Streets and San

     It was never one of the top ten wishes of my life, but as a boy I kind of wondered whether I wouldn’t like to drive the street sweeper.  This was a tanklike one-person vehicle with a spinning brush underneath, which went along the street sweeping the dust so that…well, I don’t know what, exactly, the purpose was of swirling the dust from here to there.  This is why I never sweep my apartment floor,.  But to be the monarch of the road, sweeping along at a slow, relentless speed…in winter, of course, it would have to be a snowplow, but that didn’t have a brush.  If we ever do get flying cars, as promised for years in science fiction, I shall be very disappointed if they do not have brushes on the bottom.

     My mind drifted in this direction as I was going through a stack of horse postcards.  Some of these were horse portraits, while others dealt with horses in the wild, but the majority showed the horse working for human beings.  And I noticed that the theme of street cleaning was a constant.

     I am a little puzzled by the number of “I’m on the wagon” postcards.  If the phrase is too antique for you, it means a person who has sworn off alcoholic beverages: it took over from the phrase “I’ve taken the pledge”, which meant the same thing but was more of a nineteenth century phrase.  (The pledge was an actual document you signed, but not everyone who spoke of taking it had gone to the trouble of signing it.)  The expression has been ascribed to a number of unlikely inspirations (the tumbril which carried the condemned to the gallows, a wagon the police used to pick up drunks on Sunday morning) but it evidently derives from the custom of sending a wagon through the streets of our cities to sprinkle water on the pavement.  This was to keep down the dust, and perhaps dilute some of the less innocent liquids found in a city’s thoroughfares.

     The person credited with first using the phrase in literature is, of all people, Alice Hegan Rice, whose bestseller Mrs. Wiggs of Cabbage Patch was a phenomenon for about fifty years after its appearance in 1904.  You don’t see it much on reading lists now.  But whether she originated the phrase (she wrote “water cart”) or just reported it, it swept the nation.  (It was a humorous novel, and maybe the jokes haven’t aged well.  The joke in the postcard above, with the sender writing “Spring” above the word “Water”, is only understandabale if you look at the back of the card and see it was mailed from Springwater, New York.)

     What I don’t understand is why you would send people a card announcing your current opinion of booze.  Most of these date from not long after Mrs. Wiggs made her appearance, and even by then, the most common use of the phrase was referring to somebody falling OFF the wagon, meaning they had let their thirst get the better of them.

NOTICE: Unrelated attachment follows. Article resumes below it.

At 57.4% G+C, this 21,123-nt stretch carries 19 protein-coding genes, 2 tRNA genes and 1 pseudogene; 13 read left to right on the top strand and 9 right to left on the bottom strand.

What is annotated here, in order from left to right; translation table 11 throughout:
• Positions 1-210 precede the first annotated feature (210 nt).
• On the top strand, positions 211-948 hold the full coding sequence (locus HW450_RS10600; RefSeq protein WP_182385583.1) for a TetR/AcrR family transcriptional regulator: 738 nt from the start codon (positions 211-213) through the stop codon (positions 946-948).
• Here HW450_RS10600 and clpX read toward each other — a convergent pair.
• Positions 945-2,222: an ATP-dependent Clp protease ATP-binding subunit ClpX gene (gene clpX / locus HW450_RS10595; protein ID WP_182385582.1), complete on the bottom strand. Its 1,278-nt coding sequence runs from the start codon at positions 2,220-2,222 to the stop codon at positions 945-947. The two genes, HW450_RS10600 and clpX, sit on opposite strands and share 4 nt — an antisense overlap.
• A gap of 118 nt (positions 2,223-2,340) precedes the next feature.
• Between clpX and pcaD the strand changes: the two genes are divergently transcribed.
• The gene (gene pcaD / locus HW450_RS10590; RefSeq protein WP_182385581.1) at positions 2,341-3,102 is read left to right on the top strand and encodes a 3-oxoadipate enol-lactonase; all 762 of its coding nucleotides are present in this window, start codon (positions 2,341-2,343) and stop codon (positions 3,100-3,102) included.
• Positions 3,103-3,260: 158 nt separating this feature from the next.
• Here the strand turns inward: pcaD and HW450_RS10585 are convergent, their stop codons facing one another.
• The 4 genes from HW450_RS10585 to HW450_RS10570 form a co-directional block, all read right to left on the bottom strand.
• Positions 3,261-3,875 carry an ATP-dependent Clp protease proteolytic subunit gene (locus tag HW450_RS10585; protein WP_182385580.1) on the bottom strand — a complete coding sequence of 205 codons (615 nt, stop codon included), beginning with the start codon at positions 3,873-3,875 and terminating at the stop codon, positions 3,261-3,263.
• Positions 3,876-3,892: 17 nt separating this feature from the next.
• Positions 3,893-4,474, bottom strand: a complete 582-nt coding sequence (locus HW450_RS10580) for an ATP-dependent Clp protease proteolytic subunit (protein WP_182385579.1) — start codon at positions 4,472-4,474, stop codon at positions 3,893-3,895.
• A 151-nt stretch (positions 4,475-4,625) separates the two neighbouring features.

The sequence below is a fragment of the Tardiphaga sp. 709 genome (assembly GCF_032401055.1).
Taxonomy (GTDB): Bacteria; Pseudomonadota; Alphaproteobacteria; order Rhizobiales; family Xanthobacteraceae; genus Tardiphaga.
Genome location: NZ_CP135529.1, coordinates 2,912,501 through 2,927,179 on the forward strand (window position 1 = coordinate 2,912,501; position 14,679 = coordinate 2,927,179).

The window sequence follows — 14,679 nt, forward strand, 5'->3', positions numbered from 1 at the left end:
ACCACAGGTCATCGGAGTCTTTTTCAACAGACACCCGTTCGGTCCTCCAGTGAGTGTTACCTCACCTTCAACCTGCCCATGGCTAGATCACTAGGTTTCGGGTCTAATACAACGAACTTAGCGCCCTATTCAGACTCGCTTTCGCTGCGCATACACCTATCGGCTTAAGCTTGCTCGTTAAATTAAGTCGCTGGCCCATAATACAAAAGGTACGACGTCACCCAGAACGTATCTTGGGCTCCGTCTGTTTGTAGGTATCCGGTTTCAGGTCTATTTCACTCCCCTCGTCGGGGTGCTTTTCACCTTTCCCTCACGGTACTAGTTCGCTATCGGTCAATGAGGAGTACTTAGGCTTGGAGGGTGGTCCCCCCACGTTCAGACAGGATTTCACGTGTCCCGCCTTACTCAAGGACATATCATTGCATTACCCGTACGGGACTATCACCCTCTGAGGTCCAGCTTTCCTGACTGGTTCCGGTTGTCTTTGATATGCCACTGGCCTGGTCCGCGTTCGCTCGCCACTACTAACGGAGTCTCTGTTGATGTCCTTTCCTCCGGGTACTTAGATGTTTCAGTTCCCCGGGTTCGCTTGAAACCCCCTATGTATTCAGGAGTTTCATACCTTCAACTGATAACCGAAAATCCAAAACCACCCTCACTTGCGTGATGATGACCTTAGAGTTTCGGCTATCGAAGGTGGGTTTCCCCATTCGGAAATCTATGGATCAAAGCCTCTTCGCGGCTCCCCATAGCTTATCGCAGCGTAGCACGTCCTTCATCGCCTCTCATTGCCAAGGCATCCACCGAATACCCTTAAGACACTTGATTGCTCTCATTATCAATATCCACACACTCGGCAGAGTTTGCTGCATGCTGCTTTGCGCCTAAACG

Of course, as you knew the moment I connected horses and street cleaning, there is another connection, seen more often in cards from midcentury.  This is because our ancestors lived closer to horses than we do, and horses have a major role on humorous postcards.

     I do not know when our ancestors started hiring people to get the horse pollution off the streets, nor do I know why it waits until the 1930s and 1940s to make it onto postcards.  You will see the theme in a number of classic animated cartoons of the same era.  Maybe it was a touch of nostalgia, as the days of horse traffic were drawing to a close.

     In fact, a number of the postcards have to specify that the scene is set in a place where horses can astill expect to be found in large numbers.  There was the cavalry, of course.

     And, of course, the racetrack.  This location gave the cartoonist a chance to use the “following the horses” gag as well as the one about “cleaning up”.  (Translation for the ridiculously young: “betting regularly and scientifically on horse races” and “making a lot of money”.)

     Though, as time goes by, the man with the broom was moved to the other side of the fence, thus, in a way, cleaning up the joke.

     But the joke went on ion its original form, I suspect, because it allowed the sender to comment on his job.  (Speaking of which, you do know the ancient joke about the man who cleaned up after the elephants in the circus?  I’;ll repeat it anyway.  See, he hated it: the stench, the humiliation of such an occupation, and complained bitterly about it to his friends until one asked, “So why don’t you quit?” 

     “What?” he demanded.  “And give up show business?”)

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